2016 Election: Ed Harris’ Vision to Improve Bicycling in San Diego

Our board sent a list of questions to Mayor Kevin Faulconer, and mayoral candidates Ed Harris and Lori Saldaña who are running to be the Mayor of the city of San Diego. We will be posting their responses here. Below is mayoral candidate Ed Harris‘ responses to our questions. Candidate Lori Saldaña declined to respond to our questionaire as her campaign didn’t have the staff capacity.

Mayoral candidate Ed Harris. Image via Harris’ website.

1. Thanks to your support, San Diego is now a Vision Zero city and we are well on our way to fully implementing our city’s Master Bicycle Plan, yet we still aren’t a world – class city for bicycling – an activity that has multiplier effects on our economic, societal health and social cohesiveness. One of the biggest barriers to safe cycling and walking are the high speed differentials on our city streets. Recently, Cities, including Boston and New York City have lowered the city speed limits.  Would you be willing to sponsor and support state legislation to allow for speed limits on city streets to be less than 25 mph?

Most definitely. The speed law trap needs to be addressed, and policy at the state level needs to be changed to protect our neighborhoods and facilitate more walkable and bikeable communities. There is an issue with the current 85% speed determination. Twenty is plenty! We should be actively addressing that issue, instead of simply saying “We support biking” and then doing nothing as a government to move that support into action. We can tackle safety issues from multiple angles. First, we need to advocate for reducing the speed of vehicles traveling through neighborhoods. Second, we should be advocating for more bike boulevards in neighborhoods, especially those that do not currently have last-mile access to mass transit. Third, I will advocate for stricter legislation towards DUI offenders and distracted drivers, because our current system does not deter offenders enough, and it keeps cyclists in a precarious environment on our roads. I also am in support of the vision zero corridors that aim to keep cyclists safe, so the decision to bike as a form of transit is not limited by the fear of being struck by a vehicle.

2) San Diego is a large and geographically diverse city. Another barrier to safe walking and cycling are the last mile gaps – the missing safe connectivity to bike and transit infrastructure. Land use decisions cause the last mile of trips to intersect with uninviting high speed roads for transit users and bicyclists. How will you work to ensure that Caltrans and SANDAG to invest the funds necessary to minimize and eliminate these last mile gaps as the designated representative on SANDAG board?

As Mayor, I would represent San Diego at SANDAG, and I would install the resources we need as a city within the mayor’s office to move forward towards alternative transit. There are numerous tangible changes we can make as a city to move us towards a bike-friendly city. First, I will establish a transportation (or Mobility) commissioner, like Janette Sadik-Khan, who is fully committed to tackling transit issues within the city. This would be a position that can own the decisions we make towards a bike friendly city, and it would be a position of accountability, so we can actually get things moving forward. Currently we have separate departments working on oversight (Stormwater dept, etc).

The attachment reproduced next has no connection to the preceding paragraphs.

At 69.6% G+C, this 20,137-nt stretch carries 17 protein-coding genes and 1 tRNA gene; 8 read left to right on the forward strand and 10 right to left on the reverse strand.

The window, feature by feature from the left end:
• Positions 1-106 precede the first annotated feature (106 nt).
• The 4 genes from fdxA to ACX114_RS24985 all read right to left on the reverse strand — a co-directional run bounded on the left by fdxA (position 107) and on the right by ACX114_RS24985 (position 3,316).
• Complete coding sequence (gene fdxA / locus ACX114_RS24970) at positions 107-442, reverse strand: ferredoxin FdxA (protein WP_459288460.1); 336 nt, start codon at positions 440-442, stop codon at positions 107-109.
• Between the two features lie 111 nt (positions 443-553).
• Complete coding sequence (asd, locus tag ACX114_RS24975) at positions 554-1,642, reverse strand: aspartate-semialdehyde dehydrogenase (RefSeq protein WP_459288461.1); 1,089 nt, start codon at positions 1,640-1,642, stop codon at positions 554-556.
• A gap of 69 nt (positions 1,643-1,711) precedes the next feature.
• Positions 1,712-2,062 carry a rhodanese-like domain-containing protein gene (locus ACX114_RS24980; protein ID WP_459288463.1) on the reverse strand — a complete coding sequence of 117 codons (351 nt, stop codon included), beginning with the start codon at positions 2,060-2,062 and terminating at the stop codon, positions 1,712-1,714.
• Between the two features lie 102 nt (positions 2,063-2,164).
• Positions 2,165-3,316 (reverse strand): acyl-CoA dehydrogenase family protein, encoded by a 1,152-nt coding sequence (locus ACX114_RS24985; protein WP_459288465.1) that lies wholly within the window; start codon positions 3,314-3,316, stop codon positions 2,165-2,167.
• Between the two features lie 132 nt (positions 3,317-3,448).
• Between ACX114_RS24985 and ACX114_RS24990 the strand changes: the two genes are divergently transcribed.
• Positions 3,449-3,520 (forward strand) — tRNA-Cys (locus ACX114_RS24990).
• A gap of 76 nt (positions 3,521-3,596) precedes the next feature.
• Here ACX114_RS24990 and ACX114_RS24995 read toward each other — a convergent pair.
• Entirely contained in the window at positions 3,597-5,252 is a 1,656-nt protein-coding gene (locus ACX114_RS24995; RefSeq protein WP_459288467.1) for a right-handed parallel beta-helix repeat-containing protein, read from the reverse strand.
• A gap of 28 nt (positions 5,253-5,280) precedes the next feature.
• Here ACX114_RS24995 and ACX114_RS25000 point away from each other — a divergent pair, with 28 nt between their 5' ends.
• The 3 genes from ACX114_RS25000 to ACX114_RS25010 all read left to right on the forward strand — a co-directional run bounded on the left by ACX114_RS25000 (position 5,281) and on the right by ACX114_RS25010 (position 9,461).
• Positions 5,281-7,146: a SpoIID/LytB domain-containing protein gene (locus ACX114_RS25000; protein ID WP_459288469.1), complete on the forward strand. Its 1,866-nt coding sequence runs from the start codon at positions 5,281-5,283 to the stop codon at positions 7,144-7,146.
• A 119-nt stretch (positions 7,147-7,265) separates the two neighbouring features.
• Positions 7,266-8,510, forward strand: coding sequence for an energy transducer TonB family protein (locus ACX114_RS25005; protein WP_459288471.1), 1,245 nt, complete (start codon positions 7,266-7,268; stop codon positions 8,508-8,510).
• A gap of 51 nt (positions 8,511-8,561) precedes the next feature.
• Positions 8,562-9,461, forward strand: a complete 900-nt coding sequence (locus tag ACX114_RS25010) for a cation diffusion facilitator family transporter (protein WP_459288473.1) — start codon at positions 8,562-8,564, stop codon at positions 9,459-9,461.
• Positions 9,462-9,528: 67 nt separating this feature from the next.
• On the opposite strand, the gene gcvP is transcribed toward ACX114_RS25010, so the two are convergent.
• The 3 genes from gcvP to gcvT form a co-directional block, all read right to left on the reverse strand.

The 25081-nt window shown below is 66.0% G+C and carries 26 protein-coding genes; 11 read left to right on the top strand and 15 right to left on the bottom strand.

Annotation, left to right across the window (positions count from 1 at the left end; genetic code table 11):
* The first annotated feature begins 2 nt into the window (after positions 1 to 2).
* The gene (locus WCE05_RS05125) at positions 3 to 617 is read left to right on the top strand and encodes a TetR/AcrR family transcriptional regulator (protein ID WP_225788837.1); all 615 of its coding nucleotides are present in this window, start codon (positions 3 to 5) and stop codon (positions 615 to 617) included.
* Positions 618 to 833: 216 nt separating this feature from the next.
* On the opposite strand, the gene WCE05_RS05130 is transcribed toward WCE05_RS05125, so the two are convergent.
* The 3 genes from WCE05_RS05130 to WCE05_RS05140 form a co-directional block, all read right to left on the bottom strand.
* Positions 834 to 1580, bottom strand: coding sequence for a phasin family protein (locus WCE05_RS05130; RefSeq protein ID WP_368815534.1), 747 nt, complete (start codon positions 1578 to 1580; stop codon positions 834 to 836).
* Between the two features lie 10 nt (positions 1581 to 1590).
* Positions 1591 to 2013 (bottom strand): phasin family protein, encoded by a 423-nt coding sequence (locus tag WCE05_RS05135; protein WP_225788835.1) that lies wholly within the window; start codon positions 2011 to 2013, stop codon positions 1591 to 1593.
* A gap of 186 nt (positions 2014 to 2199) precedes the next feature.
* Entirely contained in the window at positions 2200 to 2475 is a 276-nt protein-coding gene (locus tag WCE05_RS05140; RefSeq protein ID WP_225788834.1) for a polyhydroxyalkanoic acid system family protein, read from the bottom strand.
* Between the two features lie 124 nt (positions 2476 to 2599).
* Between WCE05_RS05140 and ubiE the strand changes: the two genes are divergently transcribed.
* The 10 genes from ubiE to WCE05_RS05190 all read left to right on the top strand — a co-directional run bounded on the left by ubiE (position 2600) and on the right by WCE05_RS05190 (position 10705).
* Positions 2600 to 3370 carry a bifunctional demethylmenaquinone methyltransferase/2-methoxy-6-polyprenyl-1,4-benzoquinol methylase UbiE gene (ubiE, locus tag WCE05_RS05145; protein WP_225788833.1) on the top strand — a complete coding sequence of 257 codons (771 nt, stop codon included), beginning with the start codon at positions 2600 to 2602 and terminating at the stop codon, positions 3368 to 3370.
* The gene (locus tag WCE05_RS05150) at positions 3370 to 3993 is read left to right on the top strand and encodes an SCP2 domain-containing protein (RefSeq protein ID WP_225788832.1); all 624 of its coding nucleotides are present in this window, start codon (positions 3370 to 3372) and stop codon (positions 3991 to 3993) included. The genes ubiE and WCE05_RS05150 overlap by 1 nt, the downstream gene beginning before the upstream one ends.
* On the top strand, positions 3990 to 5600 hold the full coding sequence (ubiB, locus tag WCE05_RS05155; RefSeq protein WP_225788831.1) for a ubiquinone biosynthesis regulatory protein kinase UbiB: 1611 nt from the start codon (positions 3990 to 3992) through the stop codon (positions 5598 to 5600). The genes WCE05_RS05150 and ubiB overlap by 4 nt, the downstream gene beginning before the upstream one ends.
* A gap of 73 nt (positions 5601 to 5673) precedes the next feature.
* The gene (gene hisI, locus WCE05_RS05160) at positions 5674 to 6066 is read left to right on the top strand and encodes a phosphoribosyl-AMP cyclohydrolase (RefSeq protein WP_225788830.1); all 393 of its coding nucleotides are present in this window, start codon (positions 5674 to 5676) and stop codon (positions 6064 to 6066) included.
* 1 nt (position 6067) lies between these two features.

Second, I will have a city staff engineer work specifically and directly with CalTrans and SANDAG to work on projects, and seeing them through. We must thing BIG about these issues. Without staff that can be directly accountable for transit decisions being put into action, it is too easy to pass the blame and delay progress. Caltrans is a huge stakeholder for San Diego to become a world class bike friendly city. The highway interchanges present many missing links of our current bike network and are the most challenging and dangerous areas for active commuters. The most dangerous are those highway interchanges that have extremely fast vehicular speeds.

As San Diego is making strides to re-purpose streets after they are resurfaced, the city is missing the opportunity to not have those bike lanes continue through Caltrans row. Bike lanes are being discontinued as they hit Caltrans row and the long process to get approval for paint treatment on Caltrans row is timely and takes allocating staff members to see it through. This is where a city staff engineer would be able to focus on these issues and move the repurposing efforts forward. As new bike corridors (like Adams) are being constructed, we must collaborate with Caltrans to provide for safe access after a rider exits the corridor paths. Having dedicated city staff that focus solely on mobility and transit would also allow for newer safer access to trolley stations like the Midcoast trolley, and others that lack safe access to the trolley via bike.

SANDAG is also an extremely important agency. To move SD forward, we need to commit to the goals of innovative mobility, healthy communities, and a vibrant economy. Bikes mean business and can help support the three SANDAG goals. As mayor, I will provide San Diego with a strong voice for San Diego to change the direction that SANDAG continues to default to. I suggest that we re-look at funding for infrastructure and start implementing our bike networks now, along with the current potential we have for mass transit avenues and last-mile routes through neighborhoods. Big transit projects do cost money, but we can get there. We get there by stopping the typical measures we continue to see (ones that only address the short-term), and change the way SANDAG and the City of San Diego does business. SANDAG should be responsible for implementing complete streets and should be able to design mobility hubs for the new proposed stations (Balboa Park and Clairemont).